Links

  • Ort:  Sariska, India
  • ANNO – on 23.02.1893 in Austria’s newspapers.
  • The k.u.k. Hof-Burgtheater plays a comedy „Der Unterstaatssekretär“, while the k.u.k. Hof-Operntheater presents once more „Die Rantzau“.

Alwar to Siriska, 20 February 1893

For seven days we were to occupy a tent camp  40 km away from Alwar at Sariska — a territory known for its presence of tigers that has already been visited by the Duke of Connaught. The tent camp has been constructed by the government of Alwar to hunt tigers. In the morning it was beautiful and we woke up early to depart soon. But the time of departure was delayed for quite some time. First it was said that we should partly drive partly ride directly to the camp and hunt some chickens on the way until the baggage had time to arrive first at the destination. Soon, however, the message arrived that a tiger had been sighted close to the path so that the hunt could start immediately.

The consequence of these shifting plans was hopeless confusion, an awful turmoil as it seems to occur at nearly every hunting expedition in India. Here a hunter might not immediately find the necessary rifle. There ammunition was missing. Yonder, there were not enough wagons. A gentleman shouted in want of his baggage. Another one sought his photographic apparatus. Finally, we were all ready and the convoy to the camp was underway first in a carriage drawn by a four-horse team, while the hunters and the baggage followed in two-wheeled carts drawn by zebu oxen. The mounted lifeguard and a whole army of camels followed us in a trot, seemingly without any other purpose than to create clouds of dust.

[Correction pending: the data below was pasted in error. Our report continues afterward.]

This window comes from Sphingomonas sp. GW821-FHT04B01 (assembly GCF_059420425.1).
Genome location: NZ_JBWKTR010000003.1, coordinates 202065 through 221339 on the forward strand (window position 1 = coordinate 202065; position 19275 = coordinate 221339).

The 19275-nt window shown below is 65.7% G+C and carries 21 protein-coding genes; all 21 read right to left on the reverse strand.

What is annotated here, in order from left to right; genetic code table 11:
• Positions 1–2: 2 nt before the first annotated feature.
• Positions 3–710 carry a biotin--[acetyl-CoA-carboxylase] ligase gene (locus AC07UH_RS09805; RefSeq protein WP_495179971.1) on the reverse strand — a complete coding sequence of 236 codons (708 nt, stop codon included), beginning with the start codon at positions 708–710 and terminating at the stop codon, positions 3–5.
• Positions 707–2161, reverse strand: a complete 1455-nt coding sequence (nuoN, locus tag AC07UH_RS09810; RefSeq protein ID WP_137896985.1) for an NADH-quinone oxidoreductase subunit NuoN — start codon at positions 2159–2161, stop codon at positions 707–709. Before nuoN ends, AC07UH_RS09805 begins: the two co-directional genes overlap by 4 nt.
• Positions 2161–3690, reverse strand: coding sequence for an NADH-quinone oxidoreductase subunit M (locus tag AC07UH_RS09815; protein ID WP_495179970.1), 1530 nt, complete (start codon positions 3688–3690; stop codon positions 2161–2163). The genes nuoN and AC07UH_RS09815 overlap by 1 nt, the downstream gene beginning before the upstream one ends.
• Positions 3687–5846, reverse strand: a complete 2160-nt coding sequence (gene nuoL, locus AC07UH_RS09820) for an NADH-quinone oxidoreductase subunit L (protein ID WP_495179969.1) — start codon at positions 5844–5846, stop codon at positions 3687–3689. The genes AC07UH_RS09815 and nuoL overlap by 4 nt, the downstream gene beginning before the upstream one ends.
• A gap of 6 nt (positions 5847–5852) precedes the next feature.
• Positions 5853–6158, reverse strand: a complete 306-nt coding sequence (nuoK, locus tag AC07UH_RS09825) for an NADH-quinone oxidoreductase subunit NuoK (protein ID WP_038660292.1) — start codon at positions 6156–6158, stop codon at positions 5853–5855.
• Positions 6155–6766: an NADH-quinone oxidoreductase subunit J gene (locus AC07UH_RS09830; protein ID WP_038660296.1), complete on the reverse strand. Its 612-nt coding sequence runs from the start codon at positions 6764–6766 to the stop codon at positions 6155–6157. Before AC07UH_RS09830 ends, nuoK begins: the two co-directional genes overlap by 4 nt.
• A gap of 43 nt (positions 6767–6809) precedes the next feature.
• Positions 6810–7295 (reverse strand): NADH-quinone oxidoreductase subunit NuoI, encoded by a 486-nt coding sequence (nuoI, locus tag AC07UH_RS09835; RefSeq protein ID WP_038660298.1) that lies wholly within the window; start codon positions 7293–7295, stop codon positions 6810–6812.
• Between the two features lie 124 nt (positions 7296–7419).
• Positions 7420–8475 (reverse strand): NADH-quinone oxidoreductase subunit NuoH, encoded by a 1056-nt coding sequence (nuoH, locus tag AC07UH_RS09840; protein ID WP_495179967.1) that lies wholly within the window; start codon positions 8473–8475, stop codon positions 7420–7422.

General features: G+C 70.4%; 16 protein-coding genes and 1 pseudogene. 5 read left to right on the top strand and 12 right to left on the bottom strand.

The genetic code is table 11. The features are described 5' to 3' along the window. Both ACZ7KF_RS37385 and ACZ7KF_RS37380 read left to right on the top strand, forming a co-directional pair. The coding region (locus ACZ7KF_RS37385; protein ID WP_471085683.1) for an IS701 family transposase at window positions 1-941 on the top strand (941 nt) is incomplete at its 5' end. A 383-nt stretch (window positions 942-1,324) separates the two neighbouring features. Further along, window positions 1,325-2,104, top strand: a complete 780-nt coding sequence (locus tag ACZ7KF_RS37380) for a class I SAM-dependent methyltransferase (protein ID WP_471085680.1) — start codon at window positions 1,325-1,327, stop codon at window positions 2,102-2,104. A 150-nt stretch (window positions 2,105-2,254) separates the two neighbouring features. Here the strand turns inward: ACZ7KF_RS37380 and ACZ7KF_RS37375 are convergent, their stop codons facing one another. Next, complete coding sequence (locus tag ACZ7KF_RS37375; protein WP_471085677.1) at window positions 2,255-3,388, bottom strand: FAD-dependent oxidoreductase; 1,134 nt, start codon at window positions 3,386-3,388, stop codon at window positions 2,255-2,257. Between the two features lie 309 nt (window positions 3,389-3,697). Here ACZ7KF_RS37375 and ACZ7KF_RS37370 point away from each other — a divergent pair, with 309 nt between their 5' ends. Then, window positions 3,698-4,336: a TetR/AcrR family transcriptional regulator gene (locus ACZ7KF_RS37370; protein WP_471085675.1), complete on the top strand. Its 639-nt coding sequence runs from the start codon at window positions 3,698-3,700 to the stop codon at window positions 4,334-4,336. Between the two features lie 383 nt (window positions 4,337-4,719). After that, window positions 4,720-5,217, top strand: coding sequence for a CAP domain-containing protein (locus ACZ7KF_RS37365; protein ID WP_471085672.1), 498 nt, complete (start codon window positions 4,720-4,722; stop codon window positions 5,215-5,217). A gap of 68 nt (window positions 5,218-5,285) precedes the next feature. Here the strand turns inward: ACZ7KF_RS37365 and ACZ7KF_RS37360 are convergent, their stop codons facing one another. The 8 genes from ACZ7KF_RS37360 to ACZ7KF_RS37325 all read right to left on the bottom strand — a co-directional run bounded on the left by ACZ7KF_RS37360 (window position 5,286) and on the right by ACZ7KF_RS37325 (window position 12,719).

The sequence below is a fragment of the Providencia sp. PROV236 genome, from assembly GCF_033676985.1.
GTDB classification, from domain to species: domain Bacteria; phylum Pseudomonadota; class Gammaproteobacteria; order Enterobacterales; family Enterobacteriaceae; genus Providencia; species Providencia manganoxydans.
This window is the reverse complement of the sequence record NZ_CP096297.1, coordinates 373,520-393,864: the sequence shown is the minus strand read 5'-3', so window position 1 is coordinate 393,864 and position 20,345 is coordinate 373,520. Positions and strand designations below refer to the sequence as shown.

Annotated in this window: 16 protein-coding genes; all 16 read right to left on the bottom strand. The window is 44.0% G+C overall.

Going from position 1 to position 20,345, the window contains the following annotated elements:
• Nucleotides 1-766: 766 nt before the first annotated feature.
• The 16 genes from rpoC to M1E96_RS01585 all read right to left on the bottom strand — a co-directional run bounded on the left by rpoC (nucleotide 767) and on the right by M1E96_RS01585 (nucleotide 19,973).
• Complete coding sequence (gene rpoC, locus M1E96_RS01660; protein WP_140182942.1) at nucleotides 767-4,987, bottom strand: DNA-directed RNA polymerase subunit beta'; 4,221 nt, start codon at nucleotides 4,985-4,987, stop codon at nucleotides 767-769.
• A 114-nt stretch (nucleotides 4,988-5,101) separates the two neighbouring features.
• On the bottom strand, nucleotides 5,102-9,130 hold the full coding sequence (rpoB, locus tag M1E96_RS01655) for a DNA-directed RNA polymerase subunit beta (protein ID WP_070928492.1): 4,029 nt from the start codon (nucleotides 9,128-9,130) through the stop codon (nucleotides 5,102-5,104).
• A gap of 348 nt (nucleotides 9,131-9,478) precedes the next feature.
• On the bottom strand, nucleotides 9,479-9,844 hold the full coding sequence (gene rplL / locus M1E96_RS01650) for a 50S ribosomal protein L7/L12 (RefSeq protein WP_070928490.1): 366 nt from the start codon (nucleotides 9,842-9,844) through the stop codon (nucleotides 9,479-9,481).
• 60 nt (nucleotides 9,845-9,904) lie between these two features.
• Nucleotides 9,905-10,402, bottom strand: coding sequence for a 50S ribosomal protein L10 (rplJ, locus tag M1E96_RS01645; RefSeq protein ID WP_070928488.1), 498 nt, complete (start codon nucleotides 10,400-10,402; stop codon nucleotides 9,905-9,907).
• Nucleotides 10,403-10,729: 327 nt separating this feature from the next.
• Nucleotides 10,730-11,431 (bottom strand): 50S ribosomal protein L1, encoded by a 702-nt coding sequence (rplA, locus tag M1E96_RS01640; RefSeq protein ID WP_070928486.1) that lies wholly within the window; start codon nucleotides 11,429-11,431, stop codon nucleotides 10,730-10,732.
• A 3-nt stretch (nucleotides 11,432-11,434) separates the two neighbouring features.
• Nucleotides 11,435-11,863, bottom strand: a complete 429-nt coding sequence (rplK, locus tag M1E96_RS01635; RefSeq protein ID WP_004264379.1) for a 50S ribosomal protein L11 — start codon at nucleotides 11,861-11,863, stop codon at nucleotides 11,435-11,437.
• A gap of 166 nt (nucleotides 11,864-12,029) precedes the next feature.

The area we were crossing at speed offered new and welcome sights as we had spent so much time in plains. The narrow valley is enclosed by steep stony hills whose sparse vegetation — crippled trees and thorny impenetrable bushes — is remarkable. The landscape reminds me of Palestine and Syria. But the mountains in those countries are even more bare as those in Alwar. In many villages the whole population stood at the road and men and women sang in one voice some sort of choral which did not sound as unpleasant as the hitherto heard Indian singing.

We stopped at a charming spot, apparently to await news about the reported tiger, in reality to eat breakfast. The ruins of an old temple were visible in the shadow of huge trees, a dark-green harrier was a pleasure to see, steep ridges rise on the right and left. The stop was also a meeting place for all hunting elephants — 14 in numbers — which were beautifully equipped with their mahauts and haudas as well as all horses and baggage camels.